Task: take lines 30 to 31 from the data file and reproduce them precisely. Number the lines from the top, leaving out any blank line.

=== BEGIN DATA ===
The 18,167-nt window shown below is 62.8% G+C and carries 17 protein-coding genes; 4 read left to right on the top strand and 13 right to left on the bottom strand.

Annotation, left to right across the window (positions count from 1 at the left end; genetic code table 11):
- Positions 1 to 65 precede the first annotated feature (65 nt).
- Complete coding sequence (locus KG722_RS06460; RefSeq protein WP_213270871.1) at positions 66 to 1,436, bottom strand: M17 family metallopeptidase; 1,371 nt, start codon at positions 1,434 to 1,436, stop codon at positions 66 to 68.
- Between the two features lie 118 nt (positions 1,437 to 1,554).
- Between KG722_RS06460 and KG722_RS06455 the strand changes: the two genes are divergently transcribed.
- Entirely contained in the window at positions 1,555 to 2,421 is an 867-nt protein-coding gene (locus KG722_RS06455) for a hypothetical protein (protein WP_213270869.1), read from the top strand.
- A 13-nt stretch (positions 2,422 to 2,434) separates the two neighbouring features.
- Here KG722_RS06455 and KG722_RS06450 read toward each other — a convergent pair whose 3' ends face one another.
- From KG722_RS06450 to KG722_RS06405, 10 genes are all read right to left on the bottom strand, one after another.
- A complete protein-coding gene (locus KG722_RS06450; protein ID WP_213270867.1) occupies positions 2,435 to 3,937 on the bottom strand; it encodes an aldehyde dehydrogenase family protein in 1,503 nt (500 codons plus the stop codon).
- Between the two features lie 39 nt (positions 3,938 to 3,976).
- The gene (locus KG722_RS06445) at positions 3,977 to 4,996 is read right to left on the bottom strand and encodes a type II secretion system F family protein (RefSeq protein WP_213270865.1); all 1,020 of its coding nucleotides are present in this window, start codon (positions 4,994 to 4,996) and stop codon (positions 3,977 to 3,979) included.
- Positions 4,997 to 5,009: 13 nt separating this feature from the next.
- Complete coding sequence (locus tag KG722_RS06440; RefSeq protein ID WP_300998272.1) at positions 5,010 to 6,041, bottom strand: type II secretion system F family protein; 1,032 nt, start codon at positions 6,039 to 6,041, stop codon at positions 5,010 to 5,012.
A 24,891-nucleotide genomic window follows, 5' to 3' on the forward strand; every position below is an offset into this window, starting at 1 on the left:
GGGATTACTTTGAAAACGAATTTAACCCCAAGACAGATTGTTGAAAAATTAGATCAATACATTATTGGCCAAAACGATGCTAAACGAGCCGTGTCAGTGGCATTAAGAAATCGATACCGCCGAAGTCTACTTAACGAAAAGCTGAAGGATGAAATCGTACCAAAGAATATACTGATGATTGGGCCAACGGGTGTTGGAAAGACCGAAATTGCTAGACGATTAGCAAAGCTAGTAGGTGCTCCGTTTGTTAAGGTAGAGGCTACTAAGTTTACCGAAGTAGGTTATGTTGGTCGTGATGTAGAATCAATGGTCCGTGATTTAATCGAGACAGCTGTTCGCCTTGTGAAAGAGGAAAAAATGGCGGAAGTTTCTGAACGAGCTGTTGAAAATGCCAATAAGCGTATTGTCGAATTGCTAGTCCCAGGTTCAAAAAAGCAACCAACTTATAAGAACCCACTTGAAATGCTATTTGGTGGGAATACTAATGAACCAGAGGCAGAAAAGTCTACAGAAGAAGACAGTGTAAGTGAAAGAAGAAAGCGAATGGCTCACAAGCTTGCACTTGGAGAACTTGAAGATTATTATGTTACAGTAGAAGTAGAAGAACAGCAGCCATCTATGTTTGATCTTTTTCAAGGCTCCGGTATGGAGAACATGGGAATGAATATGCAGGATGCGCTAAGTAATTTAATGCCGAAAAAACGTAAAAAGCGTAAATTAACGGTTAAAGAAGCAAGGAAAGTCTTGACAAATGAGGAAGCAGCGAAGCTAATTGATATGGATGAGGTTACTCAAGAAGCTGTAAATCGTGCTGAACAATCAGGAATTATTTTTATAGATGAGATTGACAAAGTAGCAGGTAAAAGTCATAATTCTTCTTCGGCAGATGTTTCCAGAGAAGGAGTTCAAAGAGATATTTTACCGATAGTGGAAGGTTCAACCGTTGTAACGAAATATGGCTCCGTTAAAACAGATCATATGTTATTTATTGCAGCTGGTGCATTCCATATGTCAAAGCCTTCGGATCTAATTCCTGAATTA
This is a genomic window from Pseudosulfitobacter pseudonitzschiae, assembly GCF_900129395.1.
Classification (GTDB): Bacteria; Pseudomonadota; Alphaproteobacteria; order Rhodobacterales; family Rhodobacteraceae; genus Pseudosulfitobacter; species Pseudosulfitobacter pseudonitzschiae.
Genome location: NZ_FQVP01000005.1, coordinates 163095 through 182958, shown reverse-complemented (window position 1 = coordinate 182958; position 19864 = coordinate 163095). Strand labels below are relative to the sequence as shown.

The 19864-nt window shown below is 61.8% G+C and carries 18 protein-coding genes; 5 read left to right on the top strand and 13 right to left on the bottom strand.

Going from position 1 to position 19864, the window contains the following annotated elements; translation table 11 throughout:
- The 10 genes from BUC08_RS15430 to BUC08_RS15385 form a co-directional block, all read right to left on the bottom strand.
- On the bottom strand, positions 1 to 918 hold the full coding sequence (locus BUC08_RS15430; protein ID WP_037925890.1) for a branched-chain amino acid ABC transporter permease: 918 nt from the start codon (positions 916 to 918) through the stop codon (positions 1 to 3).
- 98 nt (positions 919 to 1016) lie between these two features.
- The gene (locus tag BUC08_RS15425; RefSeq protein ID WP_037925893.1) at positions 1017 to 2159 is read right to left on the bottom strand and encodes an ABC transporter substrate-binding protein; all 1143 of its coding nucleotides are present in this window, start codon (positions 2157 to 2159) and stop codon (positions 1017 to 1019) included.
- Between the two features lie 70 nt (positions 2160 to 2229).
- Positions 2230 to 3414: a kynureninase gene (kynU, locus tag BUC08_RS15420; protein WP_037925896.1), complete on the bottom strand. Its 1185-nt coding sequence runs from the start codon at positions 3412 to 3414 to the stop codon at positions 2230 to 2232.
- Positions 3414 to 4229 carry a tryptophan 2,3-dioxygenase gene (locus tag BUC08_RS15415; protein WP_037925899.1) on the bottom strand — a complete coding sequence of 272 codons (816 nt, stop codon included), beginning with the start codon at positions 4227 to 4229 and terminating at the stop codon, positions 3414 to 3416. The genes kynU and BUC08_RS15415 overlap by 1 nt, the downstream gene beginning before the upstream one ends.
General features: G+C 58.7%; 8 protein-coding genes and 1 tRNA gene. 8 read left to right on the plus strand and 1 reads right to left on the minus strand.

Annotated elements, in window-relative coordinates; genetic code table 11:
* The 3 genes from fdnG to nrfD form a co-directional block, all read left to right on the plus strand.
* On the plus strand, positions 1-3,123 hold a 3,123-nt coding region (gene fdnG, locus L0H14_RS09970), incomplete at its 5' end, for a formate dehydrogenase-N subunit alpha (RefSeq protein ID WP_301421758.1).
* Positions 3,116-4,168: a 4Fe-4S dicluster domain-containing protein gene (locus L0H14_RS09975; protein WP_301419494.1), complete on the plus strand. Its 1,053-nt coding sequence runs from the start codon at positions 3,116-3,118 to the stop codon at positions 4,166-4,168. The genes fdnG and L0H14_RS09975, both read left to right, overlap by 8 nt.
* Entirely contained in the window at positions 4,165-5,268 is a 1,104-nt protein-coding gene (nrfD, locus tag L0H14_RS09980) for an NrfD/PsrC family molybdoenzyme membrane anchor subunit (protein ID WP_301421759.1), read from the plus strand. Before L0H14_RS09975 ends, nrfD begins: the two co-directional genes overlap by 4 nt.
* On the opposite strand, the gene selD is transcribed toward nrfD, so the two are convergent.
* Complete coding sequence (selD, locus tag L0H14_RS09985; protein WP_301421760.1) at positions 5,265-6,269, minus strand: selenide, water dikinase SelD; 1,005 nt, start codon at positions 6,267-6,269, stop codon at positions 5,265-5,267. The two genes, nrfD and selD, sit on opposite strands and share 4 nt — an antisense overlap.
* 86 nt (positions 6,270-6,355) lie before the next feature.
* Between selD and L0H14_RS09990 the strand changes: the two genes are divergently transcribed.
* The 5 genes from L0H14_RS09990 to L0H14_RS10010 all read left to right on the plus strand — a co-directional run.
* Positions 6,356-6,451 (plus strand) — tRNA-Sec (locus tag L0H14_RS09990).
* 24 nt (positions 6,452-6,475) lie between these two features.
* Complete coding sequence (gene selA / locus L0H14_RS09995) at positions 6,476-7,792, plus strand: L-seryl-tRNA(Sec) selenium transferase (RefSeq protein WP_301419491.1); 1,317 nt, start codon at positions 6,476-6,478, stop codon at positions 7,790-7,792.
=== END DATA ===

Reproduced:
General features: G+C 58.7%; 8 protein-coding genes and 1 tRNA gene. 8 read left to right on the plus strand and 1 reads right to left on the minus strand.

Annotated elements, in window-relative coordinates; genetic code table 11: